Perhaps you made a wrong turn in the bad part of town and ended up in that dark alley. Yeah, that alley with its overflowing trash cans and back entrances to seedy nightclubs. That's where you hear the Kat call. You can get all the contest information here. Drop by her blog and give her a hand (just make sure you wash it first). Spin your sordid tale. Let the eroticism spill forth. I know ya want to.
I'm reminded of another steamy tale I recently read at Lerftbrainwrite, the blog of Linda Simoni-Wastila. But that's not why I'm mentioning her. Linda offered up a link yesterday at her blog taking you to 'I Write Like' where you can paste in a sample of your work and have the style and word choice instantly analyzed to reveal which famous writer your style resembles.
I pasted in samples from all 8 of my #fridayflash stories: Dan Brown, Stephen King, Dan Brown (at this point I'm waiting for Stephenie Meyer to pop up), P.G. Wodehouse, a Chuck Palahniuk and three Vladimir Nabokovs. I must admit that I have heard of Vlad but couldn't tell you any or his work. Apparently his biggest success was Lolita. Hmm...that was a bit erotic, wasn't it?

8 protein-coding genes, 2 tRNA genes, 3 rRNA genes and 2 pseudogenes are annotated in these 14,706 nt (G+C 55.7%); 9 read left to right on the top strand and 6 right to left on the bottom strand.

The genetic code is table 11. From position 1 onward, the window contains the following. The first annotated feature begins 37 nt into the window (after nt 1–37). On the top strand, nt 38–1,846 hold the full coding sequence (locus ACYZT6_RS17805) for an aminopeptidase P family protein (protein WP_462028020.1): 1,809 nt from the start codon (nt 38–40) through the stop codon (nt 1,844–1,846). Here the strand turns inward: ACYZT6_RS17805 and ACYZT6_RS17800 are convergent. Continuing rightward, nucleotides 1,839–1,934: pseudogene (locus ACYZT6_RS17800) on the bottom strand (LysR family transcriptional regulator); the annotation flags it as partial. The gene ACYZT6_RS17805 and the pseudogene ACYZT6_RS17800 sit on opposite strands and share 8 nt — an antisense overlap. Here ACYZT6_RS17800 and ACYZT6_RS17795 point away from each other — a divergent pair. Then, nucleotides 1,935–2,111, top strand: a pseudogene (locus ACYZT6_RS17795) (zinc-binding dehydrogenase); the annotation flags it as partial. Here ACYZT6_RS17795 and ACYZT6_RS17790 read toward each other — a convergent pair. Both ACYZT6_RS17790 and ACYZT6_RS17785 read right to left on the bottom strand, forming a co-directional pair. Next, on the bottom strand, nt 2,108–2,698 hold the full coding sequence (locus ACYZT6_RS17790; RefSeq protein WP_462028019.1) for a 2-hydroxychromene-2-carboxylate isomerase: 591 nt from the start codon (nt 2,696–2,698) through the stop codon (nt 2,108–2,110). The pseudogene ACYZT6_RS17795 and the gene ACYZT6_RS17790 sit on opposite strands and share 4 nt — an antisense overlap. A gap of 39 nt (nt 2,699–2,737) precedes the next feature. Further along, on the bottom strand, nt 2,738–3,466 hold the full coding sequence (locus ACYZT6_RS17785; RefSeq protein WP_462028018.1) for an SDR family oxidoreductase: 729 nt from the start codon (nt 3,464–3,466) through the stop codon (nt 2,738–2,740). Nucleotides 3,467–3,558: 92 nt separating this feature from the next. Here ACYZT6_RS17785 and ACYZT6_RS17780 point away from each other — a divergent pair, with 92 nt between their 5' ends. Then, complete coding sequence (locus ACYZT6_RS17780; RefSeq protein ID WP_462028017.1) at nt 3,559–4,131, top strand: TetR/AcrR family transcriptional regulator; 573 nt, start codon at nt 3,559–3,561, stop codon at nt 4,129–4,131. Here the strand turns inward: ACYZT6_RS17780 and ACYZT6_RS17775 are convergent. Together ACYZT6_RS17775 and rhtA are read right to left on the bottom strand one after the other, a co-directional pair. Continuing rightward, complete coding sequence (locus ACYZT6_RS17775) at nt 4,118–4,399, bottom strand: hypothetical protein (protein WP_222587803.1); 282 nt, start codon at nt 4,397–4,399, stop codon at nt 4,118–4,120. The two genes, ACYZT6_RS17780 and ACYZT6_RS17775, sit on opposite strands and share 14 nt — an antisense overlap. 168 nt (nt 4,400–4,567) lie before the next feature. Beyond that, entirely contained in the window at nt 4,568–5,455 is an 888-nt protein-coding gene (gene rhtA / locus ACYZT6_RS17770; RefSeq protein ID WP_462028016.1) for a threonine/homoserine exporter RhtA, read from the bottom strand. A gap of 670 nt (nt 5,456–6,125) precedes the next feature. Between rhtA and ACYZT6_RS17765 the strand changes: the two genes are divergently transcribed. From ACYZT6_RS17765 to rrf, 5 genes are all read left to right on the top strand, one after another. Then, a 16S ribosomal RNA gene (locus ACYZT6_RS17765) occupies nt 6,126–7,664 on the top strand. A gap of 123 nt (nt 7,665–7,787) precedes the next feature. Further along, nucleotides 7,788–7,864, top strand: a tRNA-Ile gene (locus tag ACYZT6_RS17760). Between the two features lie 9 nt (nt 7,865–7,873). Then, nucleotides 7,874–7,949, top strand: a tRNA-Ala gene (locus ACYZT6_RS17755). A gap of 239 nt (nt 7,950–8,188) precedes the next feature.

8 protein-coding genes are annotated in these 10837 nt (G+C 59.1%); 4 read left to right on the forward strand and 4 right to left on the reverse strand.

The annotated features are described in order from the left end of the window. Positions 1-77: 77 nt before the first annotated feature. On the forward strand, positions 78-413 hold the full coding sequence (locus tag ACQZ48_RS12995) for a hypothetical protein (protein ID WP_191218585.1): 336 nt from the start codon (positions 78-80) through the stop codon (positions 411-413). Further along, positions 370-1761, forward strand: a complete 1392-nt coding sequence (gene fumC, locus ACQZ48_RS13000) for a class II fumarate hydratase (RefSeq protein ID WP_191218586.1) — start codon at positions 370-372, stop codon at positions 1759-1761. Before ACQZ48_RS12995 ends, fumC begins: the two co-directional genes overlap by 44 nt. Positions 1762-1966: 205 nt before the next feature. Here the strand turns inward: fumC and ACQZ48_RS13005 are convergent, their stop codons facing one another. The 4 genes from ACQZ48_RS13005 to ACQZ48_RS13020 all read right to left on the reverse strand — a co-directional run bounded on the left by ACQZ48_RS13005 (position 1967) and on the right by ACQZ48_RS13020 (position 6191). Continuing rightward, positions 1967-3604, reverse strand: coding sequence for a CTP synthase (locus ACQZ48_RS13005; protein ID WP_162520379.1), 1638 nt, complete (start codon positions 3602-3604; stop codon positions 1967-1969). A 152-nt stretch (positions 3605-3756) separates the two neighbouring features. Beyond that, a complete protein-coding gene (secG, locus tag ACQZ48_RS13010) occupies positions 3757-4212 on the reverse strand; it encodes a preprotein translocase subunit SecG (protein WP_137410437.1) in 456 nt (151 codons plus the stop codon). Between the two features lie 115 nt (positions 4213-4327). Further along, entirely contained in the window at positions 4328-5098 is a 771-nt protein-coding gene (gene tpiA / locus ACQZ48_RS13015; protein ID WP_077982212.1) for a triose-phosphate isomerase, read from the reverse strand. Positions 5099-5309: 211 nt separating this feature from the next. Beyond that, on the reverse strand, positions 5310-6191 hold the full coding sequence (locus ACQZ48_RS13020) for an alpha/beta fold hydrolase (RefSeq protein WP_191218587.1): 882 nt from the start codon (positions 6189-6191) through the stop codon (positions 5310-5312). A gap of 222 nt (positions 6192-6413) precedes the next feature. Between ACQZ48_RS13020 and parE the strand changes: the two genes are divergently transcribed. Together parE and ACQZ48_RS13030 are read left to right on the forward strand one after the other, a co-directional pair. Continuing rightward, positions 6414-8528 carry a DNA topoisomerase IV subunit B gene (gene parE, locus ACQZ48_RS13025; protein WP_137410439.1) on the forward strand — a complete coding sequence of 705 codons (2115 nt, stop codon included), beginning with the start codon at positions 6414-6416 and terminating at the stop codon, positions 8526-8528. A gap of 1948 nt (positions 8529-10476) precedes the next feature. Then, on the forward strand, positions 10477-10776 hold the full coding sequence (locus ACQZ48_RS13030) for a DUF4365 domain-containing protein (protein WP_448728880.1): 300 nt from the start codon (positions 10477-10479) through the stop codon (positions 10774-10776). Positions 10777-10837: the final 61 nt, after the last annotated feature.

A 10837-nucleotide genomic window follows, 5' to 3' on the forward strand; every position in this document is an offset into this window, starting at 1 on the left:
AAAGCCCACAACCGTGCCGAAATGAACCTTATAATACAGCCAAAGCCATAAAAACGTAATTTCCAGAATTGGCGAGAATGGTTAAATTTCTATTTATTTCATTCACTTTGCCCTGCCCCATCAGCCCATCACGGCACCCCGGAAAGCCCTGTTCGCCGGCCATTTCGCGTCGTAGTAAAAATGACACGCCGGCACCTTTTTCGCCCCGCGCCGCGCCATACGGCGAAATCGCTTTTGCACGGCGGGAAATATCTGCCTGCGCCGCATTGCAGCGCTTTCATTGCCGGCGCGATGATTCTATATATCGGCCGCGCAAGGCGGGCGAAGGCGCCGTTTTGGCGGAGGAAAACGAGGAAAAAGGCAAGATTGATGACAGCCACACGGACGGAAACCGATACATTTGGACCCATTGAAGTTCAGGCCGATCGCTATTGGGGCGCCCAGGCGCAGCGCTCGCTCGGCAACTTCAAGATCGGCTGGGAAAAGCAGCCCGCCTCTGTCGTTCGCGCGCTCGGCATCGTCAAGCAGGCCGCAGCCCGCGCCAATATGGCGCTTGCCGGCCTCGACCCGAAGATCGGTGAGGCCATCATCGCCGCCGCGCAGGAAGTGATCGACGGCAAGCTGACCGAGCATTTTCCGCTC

Sunday, July 11, 2010
Friday, July 9, 2010
It was wet out and Mr. White was glad to be home. He pulled the anorak off his back the moment he stepped inside, juggling the package in his hands as he wrenched his arms free, before flinging the coat on to the telephone table in the hall.
He careered into the front room, dropped his arse into his easy chair like a saggy depth charge, and expelled a gasp of breath still perfumed from the spicy curry he had eaten the night before. His wife had not yet acknowledged his existence. She was sitting in a chair the twin of his own, the space between them occupied by a table that heaved with glossy magazines, two over-flowing ashtrays and a selection of half-eaten snacks and candies, nestling amongst discarded wrappers. Peeking out from under the clutter was a copy of the self-help book, "Learn to Unlock Your Wit and Charm: Booze!"
His wife's attention was focused entirely on the enormous television, as the local news reported on an atrocity at the zoo.
Mr. White declared, "I WISH you wouldn't watch that rubbish... oh darn!" The television snapped off, while the package in his hands seemed to twist and turn as though alive.